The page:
Skip navigation
User training | Reference and search service

Library catalog

Content aggregators
Please use this identifier to cite or link to this item:

Title: Donas da Terra. her-story on female power and authority in the Zambezi Valley, Mozambique
Authors: Rosário, Carmeliza Soares da Costa
Keywords: Women
Issue Date: 2014
Publisher: Centro de Estudos Internacionais do Instituto Universitário de Lisboa (ISCTE-IUL)
Abstract: The Zambezi Valley, in Mozambique has been considered a sociological construct, more than geographical space. Portuguese colonial rule over this area, enacted initially from Goa, instituted the prazo system which was a system by which Crown land was leased to settlers for a fixed period. To attract more settlers, some prazos were given as dowry to girls who married Portuguese vassals; to be inherited through the female line, for at least three generations. These women became known as the Donas. Indigenous women in the region were also reportedly powerful and had administrative authority. Among the Maravi, the wife of the karonga had jurisdiction over part of the territory. Female chiefs were also reported to have existed. Among the Shona, the wives of the mutapa had their own territory and at times served as ambassadors of the empire. Despite their notoriety, historical texts mention these women marginally or as surrogates to male dominance. This is not a coincidence, but stems from a male perception of female roles. By constructing a text which generally ignores women’s role in history or relegates it to a secondary plane by comparison to their male counterparts, historians may have not made justice to the social, political and economic structures and inner workings of the Zambezi Valley complex, to borrow Mathews (1981) term. The research I propose to undergo intends to bring forth the ways in which current women of this sociological space, historically connected to this array of powerful female ancestors have been (re)constructing the perception of their power and authority. I will use the feminist discussion to argue for the relevance of a history about women and based on women’s accounts. The concept of power will be central and overarching, as the women under analysis past and present are viewed as powerful and with authority. However, this essay will focus more on historical context and knowledge production, than on the conceptual discussion on power.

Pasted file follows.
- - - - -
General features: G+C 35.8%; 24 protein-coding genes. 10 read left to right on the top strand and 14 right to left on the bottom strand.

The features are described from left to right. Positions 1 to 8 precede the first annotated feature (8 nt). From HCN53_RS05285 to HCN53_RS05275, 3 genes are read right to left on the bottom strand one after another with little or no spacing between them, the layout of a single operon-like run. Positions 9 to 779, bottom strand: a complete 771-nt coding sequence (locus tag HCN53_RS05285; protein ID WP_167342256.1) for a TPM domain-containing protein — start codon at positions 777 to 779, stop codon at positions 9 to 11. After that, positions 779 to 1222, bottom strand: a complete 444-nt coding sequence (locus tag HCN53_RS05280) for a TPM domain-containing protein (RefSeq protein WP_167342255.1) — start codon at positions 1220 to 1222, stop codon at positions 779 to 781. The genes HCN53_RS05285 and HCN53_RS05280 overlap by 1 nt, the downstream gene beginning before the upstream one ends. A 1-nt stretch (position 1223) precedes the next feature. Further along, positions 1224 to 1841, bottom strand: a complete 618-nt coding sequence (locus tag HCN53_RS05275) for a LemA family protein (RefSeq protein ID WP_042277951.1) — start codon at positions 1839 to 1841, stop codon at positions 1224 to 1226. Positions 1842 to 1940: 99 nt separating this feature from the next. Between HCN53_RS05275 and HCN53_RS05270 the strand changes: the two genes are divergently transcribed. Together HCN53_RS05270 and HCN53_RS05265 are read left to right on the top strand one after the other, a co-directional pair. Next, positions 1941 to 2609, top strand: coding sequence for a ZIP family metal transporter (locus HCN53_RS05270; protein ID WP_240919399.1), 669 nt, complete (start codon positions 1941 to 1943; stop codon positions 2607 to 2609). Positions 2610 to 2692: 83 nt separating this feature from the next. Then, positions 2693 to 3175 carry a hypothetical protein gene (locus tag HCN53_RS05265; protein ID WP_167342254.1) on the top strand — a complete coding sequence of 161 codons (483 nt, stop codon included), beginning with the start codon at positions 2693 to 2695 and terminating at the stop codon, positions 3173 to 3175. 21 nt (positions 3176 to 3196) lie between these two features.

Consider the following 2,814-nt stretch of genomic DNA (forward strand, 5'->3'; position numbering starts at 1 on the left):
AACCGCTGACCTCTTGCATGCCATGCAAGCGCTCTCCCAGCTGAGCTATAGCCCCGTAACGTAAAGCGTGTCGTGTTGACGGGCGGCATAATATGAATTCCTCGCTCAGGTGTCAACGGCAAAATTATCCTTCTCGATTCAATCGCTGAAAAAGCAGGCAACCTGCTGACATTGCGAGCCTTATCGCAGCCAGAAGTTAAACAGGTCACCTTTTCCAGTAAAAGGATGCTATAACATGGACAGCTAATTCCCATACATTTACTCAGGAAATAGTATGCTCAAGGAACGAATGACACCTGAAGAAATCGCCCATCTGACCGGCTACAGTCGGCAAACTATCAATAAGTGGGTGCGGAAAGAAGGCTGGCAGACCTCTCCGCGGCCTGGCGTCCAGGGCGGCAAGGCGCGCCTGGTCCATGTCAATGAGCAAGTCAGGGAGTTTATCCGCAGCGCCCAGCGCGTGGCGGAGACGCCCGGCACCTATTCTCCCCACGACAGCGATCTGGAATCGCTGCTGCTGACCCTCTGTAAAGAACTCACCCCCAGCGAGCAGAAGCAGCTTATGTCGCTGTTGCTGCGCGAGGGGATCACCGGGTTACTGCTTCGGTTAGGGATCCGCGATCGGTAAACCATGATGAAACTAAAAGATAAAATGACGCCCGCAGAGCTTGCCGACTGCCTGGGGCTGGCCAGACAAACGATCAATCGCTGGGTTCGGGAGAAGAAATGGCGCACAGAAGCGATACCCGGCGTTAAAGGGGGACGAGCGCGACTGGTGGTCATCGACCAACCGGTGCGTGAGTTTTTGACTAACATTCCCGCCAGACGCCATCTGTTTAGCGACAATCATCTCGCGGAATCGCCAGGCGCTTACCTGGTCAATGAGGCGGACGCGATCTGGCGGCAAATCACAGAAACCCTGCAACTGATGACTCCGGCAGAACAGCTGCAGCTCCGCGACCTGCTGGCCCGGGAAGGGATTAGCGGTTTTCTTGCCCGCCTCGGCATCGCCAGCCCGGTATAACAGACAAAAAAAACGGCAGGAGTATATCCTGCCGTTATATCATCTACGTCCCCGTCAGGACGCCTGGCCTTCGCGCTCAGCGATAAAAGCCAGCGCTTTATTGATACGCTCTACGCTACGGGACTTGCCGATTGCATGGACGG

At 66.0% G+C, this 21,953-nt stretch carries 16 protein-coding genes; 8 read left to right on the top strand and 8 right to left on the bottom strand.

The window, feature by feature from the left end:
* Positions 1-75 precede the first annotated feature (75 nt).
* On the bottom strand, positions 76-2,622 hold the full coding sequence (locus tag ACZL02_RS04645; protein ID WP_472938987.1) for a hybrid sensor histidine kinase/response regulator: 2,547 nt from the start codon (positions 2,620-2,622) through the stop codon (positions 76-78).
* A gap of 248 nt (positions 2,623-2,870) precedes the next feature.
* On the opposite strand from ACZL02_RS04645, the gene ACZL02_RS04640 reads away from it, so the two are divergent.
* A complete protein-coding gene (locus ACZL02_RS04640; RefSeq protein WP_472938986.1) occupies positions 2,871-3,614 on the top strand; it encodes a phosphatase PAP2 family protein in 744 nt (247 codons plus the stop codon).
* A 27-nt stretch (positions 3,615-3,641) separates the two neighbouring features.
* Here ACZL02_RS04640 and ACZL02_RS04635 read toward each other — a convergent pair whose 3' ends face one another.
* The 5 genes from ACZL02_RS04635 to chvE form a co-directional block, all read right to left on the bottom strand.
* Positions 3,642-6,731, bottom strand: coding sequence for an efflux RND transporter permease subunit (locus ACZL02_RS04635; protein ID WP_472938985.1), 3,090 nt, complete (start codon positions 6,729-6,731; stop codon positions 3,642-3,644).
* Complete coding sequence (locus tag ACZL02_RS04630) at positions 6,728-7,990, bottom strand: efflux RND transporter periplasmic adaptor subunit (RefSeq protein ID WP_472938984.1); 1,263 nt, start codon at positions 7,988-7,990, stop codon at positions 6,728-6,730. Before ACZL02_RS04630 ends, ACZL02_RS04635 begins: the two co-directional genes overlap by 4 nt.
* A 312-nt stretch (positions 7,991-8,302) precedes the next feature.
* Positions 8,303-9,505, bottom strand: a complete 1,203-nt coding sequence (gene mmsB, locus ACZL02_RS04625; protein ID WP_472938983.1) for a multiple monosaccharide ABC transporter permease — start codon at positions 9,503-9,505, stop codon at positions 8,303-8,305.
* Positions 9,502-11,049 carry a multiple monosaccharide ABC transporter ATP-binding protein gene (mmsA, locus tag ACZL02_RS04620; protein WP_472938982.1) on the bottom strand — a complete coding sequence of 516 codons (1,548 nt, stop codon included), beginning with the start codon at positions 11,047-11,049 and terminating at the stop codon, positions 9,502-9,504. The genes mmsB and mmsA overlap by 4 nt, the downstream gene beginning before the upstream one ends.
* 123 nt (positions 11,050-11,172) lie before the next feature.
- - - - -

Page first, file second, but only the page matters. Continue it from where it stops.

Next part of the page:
ISBN: 978-989-732-364-5
Appears in Collections:CEI-CLN – Autoria de capítulos de livros nacionais

Files in This Item:
File Description SizeFormat 
Rosario_Carmeliza_ECAS_2013.pdf815.13 kBAdobe PDFView/Open

FacebookTwitterDeliciousLinkedInDiggGoogle BookmarksMySpace
Formato BibTex MendeleyEndnote Currículo DeGóis 

Items in DSpace are protected by copyright, with all rights reserved, unless otherwise indicated.